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Health

Colour me happy

Too many of us play safe when decorating our homes, but favourite colours can boost our wellbeing, writes Judy Hobson

Colour can lift our spirits or calm us down. It's definitely not something we should be frightened of using out homes. Sadly, though, too many of us worry about what other people will think to follow our hearts and choose a colour we really love.

Karen Haller, based in London's Notting Hill, is one of only two applied colour psychologists in the UK. She says: "Don't worry about what other people think, because, if you do, you will lose focus.

"Remember your home is your sanctuary and should love and nurture you. It is not a showroom to make others happy."

The Oxford English Dictionary defines colour as the property possessed by an object of producing different sensations on the eye as a reult of the way it reflects or emits light, and man has been fascinated by the phenomenon for millennia. The particular colours or tones, we prefer, Karen says, depend on our personality and our innate response to them.

"The response can be triggered by a fond memory. You may be in love with terracotta because of a holiday in Italy you enjoyed and that attachment will be unique to you."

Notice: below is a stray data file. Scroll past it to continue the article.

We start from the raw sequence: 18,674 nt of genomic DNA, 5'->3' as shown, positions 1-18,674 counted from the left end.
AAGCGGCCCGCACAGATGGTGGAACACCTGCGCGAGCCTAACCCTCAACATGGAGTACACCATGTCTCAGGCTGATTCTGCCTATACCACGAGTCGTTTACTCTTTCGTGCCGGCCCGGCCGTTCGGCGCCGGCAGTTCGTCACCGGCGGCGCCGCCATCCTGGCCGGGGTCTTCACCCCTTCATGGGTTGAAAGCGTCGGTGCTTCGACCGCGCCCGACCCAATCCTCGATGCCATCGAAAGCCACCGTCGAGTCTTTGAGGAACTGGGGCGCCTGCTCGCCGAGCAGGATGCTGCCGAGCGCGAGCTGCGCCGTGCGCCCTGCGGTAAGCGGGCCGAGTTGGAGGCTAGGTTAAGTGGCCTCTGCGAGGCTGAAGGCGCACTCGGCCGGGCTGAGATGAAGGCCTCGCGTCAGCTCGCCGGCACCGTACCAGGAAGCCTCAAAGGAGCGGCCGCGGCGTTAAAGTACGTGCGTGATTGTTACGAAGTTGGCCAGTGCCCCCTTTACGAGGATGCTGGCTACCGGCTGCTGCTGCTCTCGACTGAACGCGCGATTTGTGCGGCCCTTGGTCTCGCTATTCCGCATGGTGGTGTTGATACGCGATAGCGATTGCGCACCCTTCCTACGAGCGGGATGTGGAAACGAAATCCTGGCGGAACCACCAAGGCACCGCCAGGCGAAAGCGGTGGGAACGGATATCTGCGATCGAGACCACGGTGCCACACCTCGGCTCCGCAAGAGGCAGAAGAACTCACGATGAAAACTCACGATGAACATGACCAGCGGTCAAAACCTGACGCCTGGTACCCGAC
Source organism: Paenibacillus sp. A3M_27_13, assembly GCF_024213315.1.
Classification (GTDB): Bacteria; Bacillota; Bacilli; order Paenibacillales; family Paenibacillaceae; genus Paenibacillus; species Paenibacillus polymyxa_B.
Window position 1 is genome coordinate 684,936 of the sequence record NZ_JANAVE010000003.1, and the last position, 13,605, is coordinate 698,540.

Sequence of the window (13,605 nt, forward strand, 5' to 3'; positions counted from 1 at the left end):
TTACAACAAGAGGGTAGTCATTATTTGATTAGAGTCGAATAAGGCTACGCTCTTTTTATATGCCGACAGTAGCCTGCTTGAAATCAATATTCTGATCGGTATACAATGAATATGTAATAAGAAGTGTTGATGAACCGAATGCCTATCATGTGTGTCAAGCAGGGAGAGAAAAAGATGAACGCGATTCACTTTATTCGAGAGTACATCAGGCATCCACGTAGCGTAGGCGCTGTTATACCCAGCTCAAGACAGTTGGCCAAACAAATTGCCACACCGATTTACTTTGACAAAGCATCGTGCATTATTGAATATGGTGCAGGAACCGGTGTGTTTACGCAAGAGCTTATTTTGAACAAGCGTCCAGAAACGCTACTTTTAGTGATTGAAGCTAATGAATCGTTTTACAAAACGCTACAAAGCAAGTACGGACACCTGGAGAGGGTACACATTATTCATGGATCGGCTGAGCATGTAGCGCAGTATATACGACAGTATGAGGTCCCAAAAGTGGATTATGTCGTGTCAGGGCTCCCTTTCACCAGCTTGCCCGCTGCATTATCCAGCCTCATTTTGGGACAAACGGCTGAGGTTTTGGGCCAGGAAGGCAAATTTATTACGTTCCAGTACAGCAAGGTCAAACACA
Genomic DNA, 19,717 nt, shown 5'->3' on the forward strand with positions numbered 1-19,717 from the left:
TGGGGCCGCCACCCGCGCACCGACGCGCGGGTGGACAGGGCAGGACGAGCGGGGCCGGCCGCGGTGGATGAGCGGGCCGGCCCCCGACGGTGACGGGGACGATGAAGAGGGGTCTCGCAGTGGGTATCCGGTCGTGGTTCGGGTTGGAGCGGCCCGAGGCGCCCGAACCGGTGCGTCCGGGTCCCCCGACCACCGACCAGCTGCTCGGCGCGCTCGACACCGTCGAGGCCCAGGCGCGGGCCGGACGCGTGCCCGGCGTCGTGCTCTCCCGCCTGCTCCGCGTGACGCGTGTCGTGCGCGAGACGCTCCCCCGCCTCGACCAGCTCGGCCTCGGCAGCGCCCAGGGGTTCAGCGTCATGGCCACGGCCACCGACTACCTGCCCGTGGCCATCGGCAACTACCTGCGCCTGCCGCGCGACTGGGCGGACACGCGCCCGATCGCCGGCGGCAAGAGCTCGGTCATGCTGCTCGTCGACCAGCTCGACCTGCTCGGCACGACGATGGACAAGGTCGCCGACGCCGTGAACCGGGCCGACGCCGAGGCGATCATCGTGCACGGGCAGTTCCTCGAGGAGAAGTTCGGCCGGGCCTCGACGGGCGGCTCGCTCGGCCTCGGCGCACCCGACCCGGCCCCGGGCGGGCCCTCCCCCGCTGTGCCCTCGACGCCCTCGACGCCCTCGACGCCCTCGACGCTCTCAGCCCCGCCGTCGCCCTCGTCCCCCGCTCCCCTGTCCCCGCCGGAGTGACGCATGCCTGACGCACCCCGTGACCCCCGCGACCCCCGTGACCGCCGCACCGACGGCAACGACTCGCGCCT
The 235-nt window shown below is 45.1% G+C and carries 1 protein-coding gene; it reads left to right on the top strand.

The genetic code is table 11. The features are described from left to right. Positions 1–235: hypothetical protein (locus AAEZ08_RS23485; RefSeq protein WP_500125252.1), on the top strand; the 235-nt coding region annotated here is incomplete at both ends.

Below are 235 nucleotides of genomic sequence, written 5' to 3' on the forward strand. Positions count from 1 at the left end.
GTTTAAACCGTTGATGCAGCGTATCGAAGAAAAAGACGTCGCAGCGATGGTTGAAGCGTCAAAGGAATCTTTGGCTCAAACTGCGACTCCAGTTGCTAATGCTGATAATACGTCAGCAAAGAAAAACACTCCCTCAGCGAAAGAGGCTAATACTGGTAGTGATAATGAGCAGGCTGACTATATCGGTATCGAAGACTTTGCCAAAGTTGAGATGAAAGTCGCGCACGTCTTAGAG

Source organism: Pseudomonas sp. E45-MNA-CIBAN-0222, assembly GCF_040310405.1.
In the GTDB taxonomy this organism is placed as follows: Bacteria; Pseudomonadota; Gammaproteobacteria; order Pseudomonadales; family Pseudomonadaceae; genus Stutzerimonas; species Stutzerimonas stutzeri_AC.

Over the years colour symbolism has grown up in different cultures. In China, for example, red is regarded as a very lucky colour while in Ireland it is green that is thought to bring good fortune. 

Karen adds: "All the time we're unconsciously being influenced by associations like this."

Self-confessed colour obsessive Martha Roberts from Chiswick in West London wants to inject more colour into our lives. She is doing this by taking 'shelfies' and showing us the impact they can have.

Martha puts objects with a particular colour theme on to a shelf against a stark black background, takes a picture and then uploads it on to her blog.

She says: "I am doing this to encourage people to start using colour more, not in a massive way ut on a shelf or a mantelpiece and to show them the impact it had.

"Colour is all around us. We need to learn to use it to our advantage. Then we would all feel happier and sleep better."

Martha only began her colour file blog in February, but it has already been shortlisted for an award.